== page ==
Cleveland, Day Two
‘Fragments were used,’ Trump campaign manager Paul Manafort said of Melania Trump’s plagiarised Monday night speech. It was a Tuesday morning press conference, and Manafort, chief bulldog of Trump’s vintage Nixonian thug braintrust, was ceding no ground. 'Obviously Michelle Obama feels similar things about her family. The American people focused on her message. You people are trying to distort that message. The plagiarism charge was first spread by the Clinton campaign. Whenever Hillary feels threatened by a woman she tries to destroy her.’ Melaniagate occupied the day’s news cycle even though no one would expect her to write her own speech or to say what she actually thinks. Whether anyone cares what she actually thinks is another question.
Melaniagate was an emblematic 2016 campaign story: something substance free, likely the result of a lazy aide or Trump family member pressing control-c and then control-v and then forgetting to conduct a sufficiently thorough rewrite. That one of the cribbed sentences was about the value of hard work was something a few writers enjoyed pointing out. Manafort could shrug off the scolding, as if originality were just another form of political correctness, recapitulating the goodie-two-shoes v. bad boy note Trump strikes when he isn’t saying Clinton should go to jail.
Does a similar dynamic apply to Republicans and bigotry? It’s easy to enter into a conversation with, say, a mild-mannered banker from Missouri about immigration, legal and otherwise, and see the talk slip from the question of depressed wages to gory images of severed heads and testicles being shoved into innocent throats by radical Islamic terrorists. Mention Black Lives Matter and you hear of ‘false narratives’ about police shootings of (unarmed) men who wouldn’t put up their hands. Obamacare has bankrupted insurance companies in the name of taxpayer-subsidised sex-change operations for four-year-olds – ‘I think that’s worse than rape,’ a Texas insurance man told me. So you have the dog whistles: ‘safety’ (Islamophobia); ‘unity’ (untrammelled white male privilege); ‘law and order’ (police murder of innocent minorities).
Walking to the Q on Tuesday I passed a modest anti-racist rally against the murder of innocents by police. ‘The whole damn system is guilty as hell,’ went the chant. It was a small march with a nearly equal police escort, most of them on bicycles. Up the block somebody was hawking ‘Hillary Sucks but Not Like Monica’ T-shirts. In Cleveland Public Square the Westboro Baptist Church of Topeka, Kansas, was carrying on its famous ‘God Hates Fags’ routine, outnumbered by an absurdist counterprotest carrying ‘God Hates Bangs,’ ‘God Hates C-Sections’ and ‘God Hates Morning People’ signs. People were expecting bigger demonstrations at the Democratic National Convention in Philadelphia, where there would be more sympathetic ears.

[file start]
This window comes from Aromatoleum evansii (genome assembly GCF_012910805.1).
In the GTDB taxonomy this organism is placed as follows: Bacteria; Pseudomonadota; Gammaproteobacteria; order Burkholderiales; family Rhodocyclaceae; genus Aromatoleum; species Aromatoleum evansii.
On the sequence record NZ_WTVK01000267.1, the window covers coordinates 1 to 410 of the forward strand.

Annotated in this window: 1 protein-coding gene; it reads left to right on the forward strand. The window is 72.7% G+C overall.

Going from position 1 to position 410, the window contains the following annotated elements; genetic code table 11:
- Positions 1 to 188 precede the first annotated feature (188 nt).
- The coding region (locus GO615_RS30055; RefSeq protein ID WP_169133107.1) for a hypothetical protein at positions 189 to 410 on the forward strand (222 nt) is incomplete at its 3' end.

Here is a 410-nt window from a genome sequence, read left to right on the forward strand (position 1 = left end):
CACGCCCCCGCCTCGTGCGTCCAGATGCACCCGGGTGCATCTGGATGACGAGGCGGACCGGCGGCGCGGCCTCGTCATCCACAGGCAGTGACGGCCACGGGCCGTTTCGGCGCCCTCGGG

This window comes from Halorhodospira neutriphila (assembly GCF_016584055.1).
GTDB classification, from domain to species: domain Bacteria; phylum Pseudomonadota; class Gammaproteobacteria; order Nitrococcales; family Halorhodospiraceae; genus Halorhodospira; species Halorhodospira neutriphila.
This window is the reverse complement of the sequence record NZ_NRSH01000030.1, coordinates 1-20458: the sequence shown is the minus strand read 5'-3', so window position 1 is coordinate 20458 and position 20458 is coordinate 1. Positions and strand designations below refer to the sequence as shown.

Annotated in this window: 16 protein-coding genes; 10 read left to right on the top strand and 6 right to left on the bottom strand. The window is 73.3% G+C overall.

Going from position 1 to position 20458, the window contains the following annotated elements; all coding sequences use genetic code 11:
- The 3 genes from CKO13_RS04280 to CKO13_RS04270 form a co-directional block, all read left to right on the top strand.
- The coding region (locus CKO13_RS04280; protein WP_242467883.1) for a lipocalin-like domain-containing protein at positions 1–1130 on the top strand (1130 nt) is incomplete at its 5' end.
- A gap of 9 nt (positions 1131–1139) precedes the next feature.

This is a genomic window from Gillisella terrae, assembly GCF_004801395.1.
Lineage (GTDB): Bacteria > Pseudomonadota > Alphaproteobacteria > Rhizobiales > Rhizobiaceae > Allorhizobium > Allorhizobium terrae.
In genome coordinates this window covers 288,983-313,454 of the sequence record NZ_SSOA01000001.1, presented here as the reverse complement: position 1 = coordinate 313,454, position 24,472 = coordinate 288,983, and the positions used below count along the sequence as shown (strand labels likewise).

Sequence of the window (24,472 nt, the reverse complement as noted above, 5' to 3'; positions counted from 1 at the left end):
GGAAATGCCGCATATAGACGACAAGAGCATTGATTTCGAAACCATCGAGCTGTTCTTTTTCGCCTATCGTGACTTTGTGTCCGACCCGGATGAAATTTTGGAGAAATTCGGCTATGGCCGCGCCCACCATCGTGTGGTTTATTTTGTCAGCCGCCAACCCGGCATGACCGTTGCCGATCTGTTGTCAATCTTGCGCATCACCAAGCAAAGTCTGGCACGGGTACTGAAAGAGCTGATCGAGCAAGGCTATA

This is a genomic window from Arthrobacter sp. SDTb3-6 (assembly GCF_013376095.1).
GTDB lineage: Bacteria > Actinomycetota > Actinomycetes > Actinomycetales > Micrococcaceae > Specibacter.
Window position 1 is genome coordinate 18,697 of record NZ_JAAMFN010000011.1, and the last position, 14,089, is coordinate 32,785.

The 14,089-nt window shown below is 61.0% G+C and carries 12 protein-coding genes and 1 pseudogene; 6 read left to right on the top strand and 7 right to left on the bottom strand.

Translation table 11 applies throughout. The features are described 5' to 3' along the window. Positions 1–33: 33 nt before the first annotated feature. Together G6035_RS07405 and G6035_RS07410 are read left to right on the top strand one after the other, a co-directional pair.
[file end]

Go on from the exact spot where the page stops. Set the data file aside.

Inside the Q, Jeff Sessions, junior senator for Alabama, formally nominated Trump, and soon the states were calling out their votes, each touting their cute identity (‘Idaho, famous for its potatoes’; ‘American Samoa, southernmost US soil and great exporter of NFL players’; ‘New Hampshire, where we have no state sales or income tax’). Trump was put over the top by his son Donald Jr on behalf of the delegates of New York, a state he promised to ‘put in play’ in the national election – a rare instance of modesty from the Trump clan, though an unlikely one at that.
The evening’s theme was meant to be Make America Work Again. A newly minted billionaire sports executive was trotted out, as well as the owner of a Bronx waterproofing company, the manager of Trump wineries, and at the night’s end a former soap opera starlet who owns an avocado farm in California. At Romney’s Tampa coronation in 2012 there had been a relentless focus on small businesses suffocated by Obama’s regulations. This time the message was muddled by a tendency to devolve into all-purpose Clinton-bashing.
There were three types of it on display: Clinton as pampered plutocrat who lives by other rules than the ones that apply to real Americans; Clinton as geopolitical gangster due for a permanent vacation in prison; and Clinton as the national hall monitor of political correctness. Chris Cox, president of the NRA, managed the neat trick of appropriating the rhetoric of abortion rights in the name of gun rights. ‘Imagine a young mother at home with a baby when a three-time loser kicks the door in because some politician let him out of prison early.’ Not a scenario Clinton can imagine: ‘Hillary Clinton hasn’t taken a walk, a nap or a bathroom break without a good guy with a gun right there to protect her.’ And finally the sales pitch: ‘American women are the country’s fastest-growing firearm owners. It's not Hillary Clinton who says women should have that choice. It’s Donald Trump. The right to protect your life is the greatest right there is.’ Mitch McConnell complimented Obama on being honest about wanting to drag the country to the left (Clinton just lies), and Chris Christie repeated the joke before launching into a list of Clinton’s crimes. Paul Ryan put a happy spin on his months of criticising Trump: ‘Have we had our arguments this year? You know what I call those? Signs of life!’ When he said next week’s Democratic National Convention would be ‘a four-day infomercial of politically correct moralising’, I worried he was right about the dullness factor. Still, it was funny to think of the party formerly allied to the Moral Majority as the party opposed to moralising. They seem to have found a fit substitute for morality in paranoia.